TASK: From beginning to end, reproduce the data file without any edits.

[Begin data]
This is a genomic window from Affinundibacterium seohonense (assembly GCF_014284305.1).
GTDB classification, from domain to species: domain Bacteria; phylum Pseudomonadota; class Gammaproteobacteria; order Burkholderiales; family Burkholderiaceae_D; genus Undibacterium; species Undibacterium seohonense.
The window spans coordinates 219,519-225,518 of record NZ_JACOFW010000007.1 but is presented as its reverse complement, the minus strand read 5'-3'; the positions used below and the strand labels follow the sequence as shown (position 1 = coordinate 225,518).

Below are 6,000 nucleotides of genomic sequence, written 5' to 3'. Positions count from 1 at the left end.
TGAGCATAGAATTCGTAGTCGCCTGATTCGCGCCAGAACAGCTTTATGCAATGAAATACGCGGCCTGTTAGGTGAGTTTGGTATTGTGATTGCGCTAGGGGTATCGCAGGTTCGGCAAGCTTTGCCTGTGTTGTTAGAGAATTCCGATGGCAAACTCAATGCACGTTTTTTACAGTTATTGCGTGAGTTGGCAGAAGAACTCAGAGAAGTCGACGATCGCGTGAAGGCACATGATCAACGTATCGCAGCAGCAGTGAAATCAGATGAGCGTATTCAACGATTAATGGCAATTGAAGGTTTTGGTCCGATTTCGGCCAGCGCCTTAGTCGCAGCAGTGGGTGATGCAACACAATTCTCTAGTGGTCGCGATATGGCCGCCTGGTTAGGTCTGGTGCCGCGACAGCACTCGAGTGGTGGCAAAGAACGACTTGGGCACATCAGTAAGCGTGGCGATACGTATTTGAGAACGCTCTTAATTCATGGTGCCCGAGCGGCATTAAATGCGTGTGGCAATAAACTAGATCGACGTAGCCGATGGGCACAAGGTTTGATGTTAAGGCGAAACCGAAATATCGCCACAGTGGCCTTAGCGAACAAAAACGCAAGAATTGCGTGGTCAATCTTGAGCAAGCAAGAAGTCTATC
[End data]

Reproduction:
This is a genomic window from Affinundibacterium seohonense (assembly GCF_014284305.1).
GTDB classification, from domain to species: domain Bacteria; phylum Pseudomonadota; class Gammaproteobacteria; order Burkholderiales; family Burkholderiaceae_D; genus Undibacterium; species Undibacterium seohonense.
The window spans coordinates 219,519-225,518 of record NZ_JACOFW010000007.1 but is presented as its reverse complement, the minus strand read 5'-3'; the positions used below and the strand labels follow the sequence as shown (position 1 = coordinate 225,518).

Below are 6,000 nucleotides of genomic sequence, written 5' to 3'. Positions count from 1 at the left end.
TGAGCATAGAATTCGTAGTCGCCTGATTCGCGCCAGAACAGCTTTATGCAATGAAATACGCGGCCTGTTAGGTGAGTTTGGTATTGTGATTGCGCTAGGGGTATCGCAGGTTCGGCAAGCTTTGCCTGTGTTGTTAGAGAATTCCGATGGCAAACTCAATGCACGTTTTTTACAGTTATTGCGTGAGTTGGCAGAAGAACTCAGAGAAGTCGACGATCGCGTGAAGGCACATGATCAACGTATCGCAGCAGCAGTGAAATCAGATGAGCGTATTCAACGATTAATGGCAATTGAAGGTTTTGGTCCGATTTCGGCCAGCGCCTTAGTCGCAGCAGTGGGTGATGCAACACAATTCTCTAGTGGTCGCGATATGGCCGCCTGGTTAGGTCTGGTGCCGCGACAGCACTCGAGTGGTGGCAAAGAACGACTTGGGCACATCAGTAAGCGTGGCGATACGTATTTGAGAACGCTCTTAATTCATGGTGCCCGAGCGGCATTAAATGCGTGTGGCAATAAACTAGATCGACGTAGCCGATGGGCACAAGGTTTGATGTTAAGGCGAAACCGAAATATCGCCACAGTGGCCTTAGCGAACAAAAACGCAAGAATTGCGTGGTCAATCTTGAGCAAGCAAGAAGTCTATC